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March 5, 2008 VANCOUVER (Dow Jones) With all the hoopla associated with resource companies these days, it's also important to think about what's behind the basic everyday needs of such companies - a skilled workforce, one that's educated.

When talking to chief executives from around the world, education continually pops up as a key issue, whether it's the need for skilled day labor or an MBA-trained student who can handle the functions of the back office.

The emergence of India, China and southeast Asia mean everything from the English language to diesel repair must be taught in order to equip a giant-size workforce that can work and function in a global economy.

Enter CIBT Education Group Inc. (CPT.V).

It's only been around since 1994, but it's been consistantly growing - more so recently, with its acquisition of Sprott-Shaw Community College, a century-old career and academic college in Canada.

That acquisition has given CIBT President and Chief Executive Toby Chu the wherewithal to further expand a 14-year-old education business outside of China, across Asia and into North America.

Fundamental Research Corp. analyst Brian Tang said in a recent report that "CIBT has been progressing very well with their new spoke-and-hub strategy."

Since December, CIBT has ramped up eight agreements to start vocational and education centers in various locations, he said.

Chu affirms that view. "We continue to expand; we now have 23 locations in China alone and we are still growing," he said. "We've been growing from northern China to the south...because we're building this hub-and-spoke system."

That basically means a central teaching facility and a number of satellite "classrooms" where students can congregate and watch and learn - from a distance.

Taking Education On The Road

And, as mentioned, Chu is finally taking this business model into other parts of Asia, now that the management structure has matured and is firmly in place. He started out by taking a relatively cautious approach to his business, focusing on the northern part of China as he solidified CIBT's team. And now that that's done, he's on a bit of an expansion push across Asia.

"Most of the Asian counties, right from South Korea all the way to China, they all realize that in order for you to make more money, as individuals, you need to move your skills, especially language skills, towards being able to deal with international trade and working for multi-national companies," he said.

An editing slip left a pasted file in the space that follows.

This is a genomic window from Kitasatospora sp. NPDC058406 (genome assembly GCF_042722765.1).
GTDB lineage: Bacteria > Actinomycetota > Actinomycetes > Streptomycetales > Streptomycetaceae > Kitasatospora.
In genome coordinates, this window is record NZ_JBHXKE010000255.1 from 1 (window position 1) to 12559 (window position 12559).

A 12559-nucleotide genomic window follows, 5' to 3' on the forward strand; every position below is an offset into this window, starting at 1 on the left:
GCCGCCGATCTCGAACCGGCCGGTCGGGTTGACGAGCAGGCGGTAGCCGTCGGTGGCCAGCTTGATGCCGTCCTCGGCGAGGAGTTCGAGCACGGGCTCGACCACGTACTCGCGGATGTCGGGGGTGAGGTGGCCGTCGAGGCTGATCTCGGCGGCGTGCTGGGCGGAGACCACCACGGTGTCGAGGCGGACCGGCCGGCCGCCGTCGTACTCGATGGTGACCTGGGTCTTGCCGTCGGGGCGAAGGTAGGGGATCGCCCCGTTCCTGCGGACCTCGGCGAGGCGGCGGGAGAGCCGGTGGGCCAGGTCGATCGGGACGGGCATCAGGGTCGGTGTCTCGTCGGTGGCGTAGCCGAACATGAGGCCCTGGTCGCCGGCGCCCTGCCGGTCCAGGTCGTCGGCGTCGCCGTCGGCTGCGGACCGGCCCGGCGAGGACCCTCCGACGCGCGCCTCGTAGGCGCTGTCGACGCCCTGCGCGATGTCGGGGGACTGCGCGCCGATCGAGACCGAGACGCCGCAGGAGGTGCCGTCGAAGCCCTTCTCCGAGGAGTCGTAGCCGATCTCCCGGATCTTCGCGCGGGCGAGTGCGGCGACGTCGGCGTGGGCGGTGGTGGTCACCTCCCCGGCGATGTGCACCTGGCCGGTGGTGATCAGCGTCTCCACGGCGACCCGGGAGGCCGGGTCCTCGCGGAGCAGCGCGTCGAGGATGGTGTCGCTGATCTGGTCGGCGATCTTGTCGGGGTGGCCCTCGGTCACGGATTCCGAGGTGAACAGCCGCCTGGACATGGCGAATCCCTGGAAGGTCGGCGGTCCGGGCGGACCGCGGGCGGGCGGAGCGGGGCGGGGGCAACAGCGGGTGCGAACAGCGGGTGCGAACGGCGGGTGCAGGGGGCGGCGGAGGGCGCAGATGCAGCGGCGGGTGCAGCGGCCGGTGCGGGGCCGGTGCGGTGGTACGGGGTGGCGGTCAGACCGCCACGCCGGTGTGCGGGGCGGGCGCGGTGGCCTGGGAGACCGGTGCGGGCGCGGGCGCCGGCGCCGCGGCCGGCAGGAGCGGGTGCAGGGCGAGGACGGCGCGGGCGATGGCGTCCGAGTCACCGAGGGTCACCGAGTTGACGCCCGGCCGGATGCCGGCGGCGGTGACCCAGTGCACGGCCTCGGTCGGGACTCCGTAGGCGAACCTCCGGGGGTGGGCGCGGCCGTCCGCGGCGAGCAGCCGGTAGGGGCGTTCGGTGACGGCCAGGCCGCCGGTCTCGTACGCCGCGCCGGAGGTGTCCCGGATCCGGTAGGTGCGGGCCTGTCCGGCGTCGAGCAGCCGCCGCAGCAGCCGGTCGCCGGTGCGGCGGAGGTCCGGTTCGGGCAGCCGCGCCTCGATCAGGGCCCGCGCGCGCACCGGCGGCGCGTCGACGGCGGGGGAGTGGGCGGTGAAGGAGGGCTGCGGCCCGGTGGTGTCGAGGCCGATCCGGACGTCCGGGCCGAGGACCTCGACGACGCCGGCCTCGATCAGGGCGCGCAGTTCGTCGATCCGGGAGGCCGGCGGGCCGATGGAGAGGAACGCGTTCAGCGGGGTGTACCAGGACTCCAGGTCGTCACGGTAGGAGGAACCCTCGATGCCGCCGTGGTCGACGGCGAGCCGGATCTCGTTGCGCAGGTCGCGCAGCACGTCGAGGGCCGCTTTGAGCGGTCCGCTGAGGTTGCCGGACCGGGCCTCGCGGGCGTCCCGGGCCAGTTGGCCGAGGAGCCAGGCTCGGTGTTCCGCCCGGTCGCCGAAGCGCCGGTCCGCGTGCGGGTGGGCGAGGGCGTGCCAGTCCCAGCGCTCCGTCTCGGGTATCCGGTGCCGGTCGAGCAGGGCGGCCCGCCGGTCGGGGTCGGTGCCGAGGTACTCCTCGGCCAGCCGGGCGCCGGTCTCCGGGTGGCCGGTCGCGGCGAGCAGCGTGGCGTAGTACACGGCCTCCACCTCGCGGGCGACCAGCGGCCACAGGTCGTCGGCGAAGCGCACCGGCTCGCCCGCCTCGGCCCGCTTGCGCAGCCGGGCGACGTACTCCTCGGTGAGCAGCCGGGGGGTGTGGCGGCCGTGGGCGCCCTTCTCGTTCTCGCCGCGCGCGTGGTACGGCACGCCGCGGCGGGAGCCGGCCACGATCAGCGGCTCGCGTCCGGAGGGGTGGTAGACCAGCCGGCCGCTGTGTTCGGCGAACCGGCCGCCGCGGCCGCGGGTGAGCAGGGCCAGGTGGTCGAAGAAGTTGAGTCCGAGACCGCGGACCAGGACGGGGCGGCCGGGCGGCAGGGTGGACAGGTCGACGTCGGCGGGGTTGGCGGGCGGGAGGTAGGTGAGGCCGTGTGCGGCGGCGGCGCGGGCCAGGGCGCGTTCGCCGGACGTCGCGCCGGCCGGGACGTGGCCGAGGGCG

In other words, these are people who realize that working for a state-owned enterprise probably isn't the best use of their skills in the long run. And Chu is taking advantage of that by giving people what they want - education, skills and the building blocks to improve themselves.

Ultimately, running an education business is all about healthy margins and what is a fairly predictable revenue stream - students pay for a course or degree and generally stay until that's been obtained after one to four years. CIBT offers everything from MBAs to language courses to casino and hotel management - what can only be a big draw at its Zhuhai campus, which is just down the road from Macau and its many casinos.

"There's not a lot of surprises in this business and the margins are good because it's a service-oriented business," Chu said. "And, on top of that, it's recession-proof because when there is a recession, people tend to go back to school."

What's more, in China, for example, Chu is really only going for the top 5% of the population - that's something in the neighborhood of 100 million people, which is still about three times the population of Canada.

"We look at consumer spending; if you can afford a car - and China has now become the second-biggest automotive market in the world - then you can afford to put your children into school," he said.

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-Brian Truscott, Dow Jones Newswires; 604-669-1595;